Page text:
Seems obvious, right? But did you know breathing is a highly effective way to regulate your emotions. Interestingly, every emotional state has a signature breath pattern. This means we can use the breath as a tool to influence our emotional state, instead of trying to "think" or "reason" our way to calm (like trying to talk down a t-rex – yikes). Instead, take a few deep breaths, following the full cycle of breath as it moves in through the nostrils, down the throat, filling the lungs, and gently expanding the abdomen. If possible, slow down the pace of each out breath, letting the air go very slowly, gently. You might try breathing all the way down into the pelvic basin, seeing if you can feel the air move deep into your abdomen. You can also notice the breath at the tip of your nose, feeling the subtle sensations of cool air on the inhale and warm air on the exhale. Deep breaths help your body naturally shift out of fight or flight mode (sympathetic nervous system) and into rest and digest mode (parasympathetic nervous system). Deep breathing also helps lower blood pressure. Bonus!
3. TUNE IN TO SENSATIONS IN YOUR BODY
As you breathe, tune into various sensations in your body. You might begin by noticing the surface of your face – the forehead, space between the eyebrows, lips, cheeks, jaw. Perhaps softening any tension you find here. Is there a breeze moving across the face? Warm or cool sensations? Guide your attention to the tops and sides of the shoulders, allowing them to melt away from the ears. Let your attention trickle down into the arms and hands, softening the palms and fingers. Notice any sensations in the chest – the subtle rise and fall of the collarbones with each breath. Feel the core of the body, the torso, and the length of the legs from the hips all the way down to the toes. Sense the feet firmly planted on the ground or floor of the car, feeling the weight of the body or legs collected in the feet. Become aware of all of the toes, nestled together, and perhaps the spaces between the toes. Your body is always rooted in the present moment. While your mind wants to run willy-nilly, grasping onto the frustration of waiting and the future that awaits, gently shifting attention into the body can help your mind calm down and ground in the present.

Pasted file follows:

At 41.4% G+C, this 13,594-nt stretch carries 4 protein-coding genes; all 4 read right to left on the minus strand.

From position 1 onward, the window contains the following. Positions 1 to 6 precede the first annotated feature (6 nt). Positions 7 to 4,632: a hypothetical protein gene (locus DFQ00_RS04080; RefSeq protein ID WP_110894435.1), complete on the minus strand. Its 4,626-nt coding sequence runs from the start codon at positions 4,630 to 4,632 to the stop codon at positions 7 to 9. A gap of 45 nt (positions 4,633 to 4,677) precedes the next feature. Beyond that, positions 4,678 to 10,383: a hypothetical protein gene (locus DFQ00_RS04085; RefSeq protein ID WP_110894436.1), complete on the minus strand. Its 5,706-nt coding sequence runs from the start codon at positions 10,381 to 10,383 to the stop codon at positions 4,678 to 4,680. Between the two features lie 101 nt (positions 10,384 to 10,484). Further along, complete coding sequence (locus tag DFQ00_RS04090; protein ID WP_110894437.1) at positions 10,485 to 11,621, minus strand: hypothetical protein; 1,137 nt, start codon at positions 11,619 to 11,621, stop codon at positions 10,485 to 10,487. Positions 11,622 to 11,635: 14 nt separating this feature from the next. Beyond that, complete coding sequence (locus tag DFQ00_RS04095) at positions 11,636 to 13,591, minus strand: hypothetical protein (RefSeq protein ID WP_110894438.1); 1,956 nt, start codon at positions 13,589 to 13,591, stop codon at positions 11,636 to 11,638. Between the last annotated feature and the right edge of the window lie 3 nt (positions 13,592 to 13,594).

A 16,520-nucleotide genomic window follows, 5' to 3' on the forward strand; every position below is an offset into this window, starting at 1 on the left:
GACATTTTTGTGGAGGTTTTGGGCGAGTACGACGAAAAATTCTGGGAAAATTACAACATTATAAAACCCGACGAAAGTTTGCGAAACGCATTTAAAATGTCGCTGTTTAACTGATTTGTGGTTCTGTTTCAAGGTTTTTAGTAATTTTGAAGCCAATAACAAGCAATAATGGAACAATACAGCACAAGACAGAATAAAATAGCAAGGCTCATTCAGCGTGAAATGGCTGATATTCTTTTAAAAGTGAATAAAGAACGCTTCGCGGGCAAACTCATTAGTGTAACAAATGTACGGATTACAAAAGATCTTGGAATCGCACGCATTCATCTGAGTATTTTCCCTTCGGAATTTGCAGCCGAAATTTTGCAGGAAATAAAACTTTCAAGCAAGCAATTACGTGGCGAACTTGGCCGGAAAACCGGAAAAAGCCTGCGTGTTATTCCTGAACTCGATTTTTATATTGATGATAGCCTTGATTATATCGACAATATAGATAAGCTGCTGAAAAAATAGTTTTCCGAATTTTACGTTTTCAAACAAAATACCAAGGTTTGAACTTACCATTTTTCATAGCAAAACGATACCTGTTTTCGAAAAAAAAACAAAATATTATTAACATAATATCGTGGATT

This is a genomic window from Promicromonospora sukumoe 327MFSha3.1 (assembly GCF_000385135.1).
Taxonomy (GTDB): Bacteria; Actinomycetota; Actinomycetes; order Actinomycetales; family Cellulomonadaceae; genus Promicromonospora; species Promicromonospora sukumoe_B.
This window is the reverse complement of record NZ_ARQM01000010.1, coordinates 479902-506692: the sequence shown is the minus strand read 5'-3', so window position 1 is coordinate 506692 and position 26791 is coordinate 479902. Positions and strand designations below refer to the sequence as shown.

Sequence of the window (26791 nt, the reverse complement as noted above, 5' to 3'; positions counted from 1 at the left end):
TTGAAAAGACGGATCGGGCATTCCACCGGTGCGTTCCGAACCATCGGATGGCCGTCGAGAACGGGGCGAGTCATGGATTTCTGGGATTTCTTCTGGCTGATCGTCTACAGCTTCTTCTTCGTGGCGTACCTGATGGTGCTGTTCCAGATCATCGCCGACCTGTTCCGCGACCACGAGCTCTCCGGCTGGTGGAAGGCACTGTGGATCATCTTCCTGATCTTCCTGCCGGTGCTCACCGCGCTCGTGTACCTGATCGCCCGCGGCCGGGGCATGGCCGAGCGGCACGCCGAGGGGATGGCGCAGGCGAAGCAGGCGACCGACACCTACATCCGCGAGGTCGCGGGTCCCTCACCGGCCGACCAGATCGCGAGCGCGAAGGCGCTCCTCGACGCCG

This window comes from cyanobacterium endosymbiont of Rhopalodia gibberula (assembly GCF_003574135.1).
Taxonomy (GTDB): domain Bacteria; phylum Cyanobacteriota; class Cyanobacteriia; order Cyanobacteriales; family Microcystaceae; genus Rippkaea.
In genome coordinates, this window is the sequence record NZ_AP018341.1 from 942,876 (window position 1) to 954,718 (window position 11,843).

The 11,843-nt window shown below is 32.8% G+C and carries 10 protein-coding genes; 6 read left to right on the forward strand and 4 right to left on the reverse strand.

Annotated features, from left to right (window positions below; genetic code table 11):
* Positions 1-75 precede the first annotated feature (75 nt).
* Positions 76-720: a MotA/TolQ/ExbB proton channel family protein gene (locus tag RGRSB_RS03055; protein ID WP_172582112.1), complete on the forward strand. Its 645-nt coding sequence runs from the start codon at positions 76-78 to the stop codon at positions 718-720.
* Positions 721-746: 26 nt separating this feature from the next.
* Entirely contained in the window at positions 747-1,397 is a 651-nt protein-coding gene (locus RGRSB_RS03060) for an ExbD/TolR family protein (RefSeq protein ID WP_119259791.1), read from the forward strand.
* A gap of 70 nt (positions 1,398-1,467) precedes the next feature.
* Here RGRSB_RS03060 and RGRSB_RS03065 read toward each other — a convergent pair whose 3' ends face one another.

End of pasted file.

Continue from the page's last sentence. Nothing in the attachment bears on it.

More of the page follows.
4. PLAY WITH YOUR VISION
Take a moment to recognize that you have EYES – these miraculous objects that allow you to see. Woah. Feel the eyeballs resting in the sockets, taking in all of the light, color and texture around you. Instead of focusing on individual objects, see if you can soften your gaze and play with this experience of seeing, similar to those old-school optical illusion posters. What details are revealed to you when you relax your focus? What moves? What holds still? What do you actually see? Notice how your attention may be drawn to different stimulus within your visual field. Play with slowly closing the eyes, noticing the world around you go dark, feeling the lids as they close shut, and seeing what color/texture shows up behind the eyelids. Then, slowly reopening the eyes, perhaps being surprised by the light as it fills the corneas. We often take sight for granted...but what does it feel like to really, truly see? And to know that you're seeing?
5. LISTEN TO THE SOUNDS AROUND YOU
Shift your attention now to the ears, noticing their shape and structure, and becoming aware of this experience of hearing. First, noticing sounds farther away, and then sounds drawing closer. You're not trying to label or identify sounds, but simply hearing the raw sensations of sound – waves that are moving through the air and making contact with your eardrums. Hear the sounds blend together, as though you were listening to a soundtrack. You might envision yourself as a microphone, every pore of your body taking in the sounds around you. It can be helpful to notice any judgement that arises – is your mind "liking" certain sounds and "disliking" or resisting others? This is perfectly okay – just noticing. Maybe becoming curious about the pauses of silence between the sounds. If it's quiet where you are, maybe hearing the silence. What does silence sound like? As you continue to listen, perhaps finding playfulness or curiosity in the next sound that arises. You really have absolutely no way of knowing what sound will show up next. And next? Aha! Interesting.